Land of the Rising Sons
Credits: Jay Faerber (writer), Terry Dodson (penciler), Rachel Dodson (inker), Kevin Tinsley (colors), Comicraft’s Liz Agraphiotis (letters)
Summary: Paladin reveals that he was injured by the Rising Sons in Madripoor, while on a mission for Adrienne. Later, Gen X travels to Madripoor with Paladin to retrieve Adrienne’s missing sword from the mysterious Noy (M stays behind to bond with her sisters, Penance). As Jubilee and Paladin spy on Noy in a restaurant, Gen X tries to search his apartment, only to be ambushed by Nightwind of the Rising Sons. Nightwind retreats, but rejoins her teammates as Jubilee and Paladin are tricked into following Noy inside a bullet train.
Continuity Notes: The Rising Sons consist of Dragonwing (a human/dragon metamorph), Spoilsport (a girl with gravity-defying skates), The Sign (a magician with power-specific tattoos), Jet-Black (a human/motorcycle hybrid), Nightwind (girl with magic sword), and Tough Love (the resident strongman who’d rather read than fight).
Review: Paladin gets his own guest-starring arc, apparently just because Jay Faerber likes the guy. Nothing wrong with that, of course; creators should be working with characters that excite them, and it’s not too hard to fit Paladin into most action-oriented stories. The characterization hook for the issue is that Jubilee has a massive crush on Paladin, which she uses to justify the team’s jaunt to Madripoor. Adrienne apparently has no qualms about sending the team into danger, especially if it’s to help her retrieve a vague plot device that she wants back, so it’s off they go.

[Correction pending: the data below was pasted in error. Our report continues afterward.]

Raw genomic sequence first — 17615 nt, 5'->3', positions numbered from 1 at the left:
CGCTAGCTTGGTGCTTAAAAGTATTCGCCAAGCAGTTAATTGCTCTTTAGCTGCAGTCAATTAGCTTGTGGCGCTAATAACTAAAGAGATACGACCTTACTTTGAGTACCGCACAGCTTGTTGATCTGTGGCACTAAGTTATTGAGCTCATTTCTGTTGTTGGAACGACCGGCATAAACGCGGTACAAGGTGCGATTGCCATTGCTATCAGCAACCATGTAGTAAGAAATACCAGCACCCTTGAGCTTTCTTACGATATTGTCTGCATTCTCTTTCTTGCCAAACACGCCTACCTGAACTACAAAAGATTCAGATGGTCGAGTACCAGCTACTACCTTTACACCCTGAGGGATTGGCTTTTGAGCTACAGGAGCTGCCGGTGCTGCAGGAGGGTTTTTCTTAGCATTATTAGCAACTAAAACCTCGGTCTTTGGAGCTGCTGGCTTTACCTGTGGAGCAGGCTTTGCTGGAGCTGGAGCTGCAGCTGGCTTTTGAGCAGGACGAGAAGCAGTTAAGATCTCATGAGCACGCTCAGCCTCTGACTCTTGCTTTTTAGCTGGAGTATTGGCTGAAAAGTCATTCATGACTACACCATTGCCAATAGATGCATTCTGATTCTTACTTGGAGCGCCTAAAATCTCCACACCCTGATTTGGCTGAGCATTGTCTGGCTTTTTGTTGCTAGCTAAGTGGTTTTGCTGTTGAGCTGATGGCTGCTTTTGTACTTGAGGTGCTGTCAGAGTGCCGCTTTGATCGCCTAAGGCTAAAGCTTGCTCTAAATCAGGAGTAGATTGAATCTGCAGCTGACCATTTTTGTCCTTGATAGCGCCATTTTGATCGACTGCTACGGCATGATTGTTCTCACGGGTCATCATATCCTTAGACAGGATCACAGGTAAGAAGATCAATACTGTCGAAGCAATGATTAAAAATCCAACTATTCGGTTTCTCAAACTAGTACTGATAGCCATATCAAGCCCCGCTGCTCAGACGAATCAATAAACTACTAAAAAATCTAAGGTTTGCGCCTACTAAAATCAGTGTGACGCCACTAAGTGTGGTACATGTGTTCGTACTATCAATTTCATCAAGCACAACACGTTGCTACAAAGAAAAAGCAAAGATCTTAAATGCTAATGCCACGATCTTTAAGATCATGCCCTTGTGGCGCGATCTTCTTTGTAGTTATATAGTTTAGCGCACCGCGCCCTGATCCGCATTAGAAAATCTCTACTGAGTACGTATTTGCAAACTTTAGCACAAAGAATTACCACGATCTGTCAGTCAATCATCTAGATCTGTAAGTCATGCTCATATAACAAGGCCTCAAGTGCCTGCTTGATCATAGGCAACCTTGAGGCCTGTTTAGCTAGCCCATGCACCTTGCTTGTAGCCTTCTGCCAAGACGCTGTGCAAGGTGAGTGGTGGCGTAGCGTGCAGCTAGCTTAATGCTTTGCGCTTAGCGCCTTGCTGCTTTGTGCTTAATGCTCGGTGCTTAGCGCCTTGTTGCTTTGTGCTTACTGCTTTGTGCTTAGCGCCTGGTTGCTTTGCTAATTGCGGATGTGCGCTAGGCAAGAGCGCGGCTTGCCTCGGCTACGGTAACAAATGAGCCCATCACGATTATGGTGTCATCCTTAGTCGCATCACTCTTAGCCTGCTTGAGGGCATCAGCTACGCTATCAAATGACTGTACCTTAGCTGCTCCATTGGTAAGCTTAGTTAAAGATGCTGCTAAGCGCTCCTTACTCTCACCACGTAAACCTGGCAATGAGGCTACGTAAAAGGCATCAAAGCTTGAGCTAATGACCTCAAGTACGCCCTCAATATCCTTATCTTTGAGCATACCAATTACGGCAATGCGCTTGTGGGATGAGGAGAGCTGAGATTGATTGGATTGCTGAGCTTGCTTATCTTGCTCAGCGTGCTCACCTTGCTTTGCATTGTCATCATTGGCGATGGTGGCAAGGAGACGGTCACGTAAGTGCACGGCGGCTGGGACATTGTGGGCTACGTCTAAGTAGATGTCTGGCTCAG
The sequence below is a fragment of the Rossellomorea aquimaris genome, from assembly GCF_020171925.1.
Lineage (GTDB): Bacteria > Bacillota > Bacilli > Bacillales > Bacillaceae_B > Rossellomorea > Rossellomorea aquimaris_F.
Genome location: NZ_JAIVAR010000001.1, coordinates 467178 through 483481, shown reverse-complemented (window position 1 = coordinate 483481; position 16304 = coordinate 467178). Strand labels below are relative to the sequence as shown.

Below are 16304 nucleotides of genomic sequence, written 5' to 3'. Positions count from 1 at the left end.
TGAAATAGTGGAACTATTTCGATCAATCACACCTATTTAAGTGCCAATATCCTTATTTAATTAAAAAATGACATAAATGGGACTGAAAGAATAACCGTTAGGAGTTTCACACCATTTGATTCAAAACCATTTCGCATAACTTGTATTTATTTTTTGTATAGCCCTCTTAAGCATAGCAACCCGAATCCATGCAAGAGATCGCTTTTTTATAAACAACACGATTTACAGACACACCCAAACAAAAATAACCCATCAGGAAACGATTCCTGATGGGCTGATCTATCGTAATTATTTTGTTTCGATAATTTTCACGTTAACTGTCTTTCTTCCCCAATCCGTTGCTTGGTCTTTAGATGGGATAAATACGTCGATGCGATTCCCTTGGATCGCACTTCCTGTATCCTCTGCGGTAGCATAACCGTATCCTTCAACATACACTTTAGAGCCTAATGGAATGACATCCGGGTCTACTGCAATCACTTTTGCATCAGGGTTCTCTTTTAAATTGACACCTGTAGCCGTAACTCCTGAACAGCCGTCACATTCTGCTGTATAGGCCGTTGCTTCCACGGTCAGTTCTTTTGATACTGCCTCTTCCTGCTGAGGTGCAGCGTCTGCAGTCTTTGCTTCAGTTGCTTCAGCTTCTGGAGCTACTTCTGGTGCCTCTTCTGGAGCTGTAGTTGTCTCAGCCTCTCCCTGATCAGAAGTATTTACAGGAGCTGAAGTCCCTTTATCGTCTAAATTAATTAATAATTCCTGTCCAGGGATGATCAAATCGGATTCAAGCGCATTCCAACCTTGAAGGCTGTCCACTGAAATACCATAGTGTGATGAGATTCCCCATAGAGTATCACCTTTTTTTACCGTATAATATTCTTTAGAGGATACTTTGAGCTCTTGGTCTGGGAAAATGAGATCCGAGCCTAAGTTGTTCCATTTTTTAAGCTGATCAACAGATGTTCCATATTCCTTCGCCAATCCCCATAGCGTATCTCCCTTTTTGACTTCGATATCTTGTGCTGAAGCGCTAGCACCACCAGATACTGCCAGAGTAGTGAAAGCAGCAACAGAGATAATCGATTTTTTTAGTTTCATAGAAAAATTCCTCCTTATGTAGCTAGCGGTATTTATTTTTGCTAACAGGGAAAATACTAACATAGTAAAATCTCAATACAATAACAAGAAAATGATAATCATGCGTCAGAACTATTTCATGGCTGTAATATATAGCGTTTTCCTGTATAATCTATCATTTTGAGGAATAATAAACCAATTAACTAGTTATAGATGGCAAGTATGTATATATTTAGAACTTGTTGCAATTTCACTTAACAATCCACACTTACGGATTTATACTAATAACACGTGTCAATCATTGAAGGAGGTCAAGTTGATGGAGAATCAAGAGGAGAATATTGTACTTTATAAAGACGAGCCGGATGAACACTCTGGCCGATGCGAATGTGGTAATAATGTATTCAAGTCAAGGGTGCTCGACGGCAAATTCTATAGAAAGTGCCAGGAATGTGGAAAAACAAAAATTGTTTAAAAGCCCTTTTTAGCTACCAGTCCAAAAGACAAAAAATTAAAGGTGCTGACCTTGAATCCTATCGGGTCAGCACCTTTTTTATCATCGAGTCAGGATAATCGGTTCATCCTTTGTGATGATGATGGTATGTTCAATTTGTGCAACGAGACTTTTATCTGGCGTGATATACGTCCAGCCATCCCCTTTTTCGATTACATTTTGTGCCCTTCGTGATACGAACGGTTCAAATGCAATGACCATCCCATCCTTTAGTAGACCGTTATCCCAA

To counter the team, Faerber and Dodson have created the Rising Sons. I don’t think anyone else has ever done anything with these characters, and while on the surface they appear to have a similar genesis as Alpha Flight (“create a team that can fight the X-Men”), they’re perfectly suited as villains for a short arc. Each of the X-teams needs at least one opposing team to regularly fight, and Gen X really doesn’t have any. You might argue that some of the Rising Sons too closely resemble fighters from Street Fighter II or Mortal Kombat, but Dodson makes them look credible as villains. Setting the story in Madripoor also allows Terry Dodson to show more of his design skills, and create the sense that the team really is sneaking out and getting into too much trouble this time (Banshee’s in San Francisco and Emma’s too busy to notice when Adrienne allows them to leave). It’s nice to see the characters out doing something, especially if it doesn’t involve another X-Man crossover.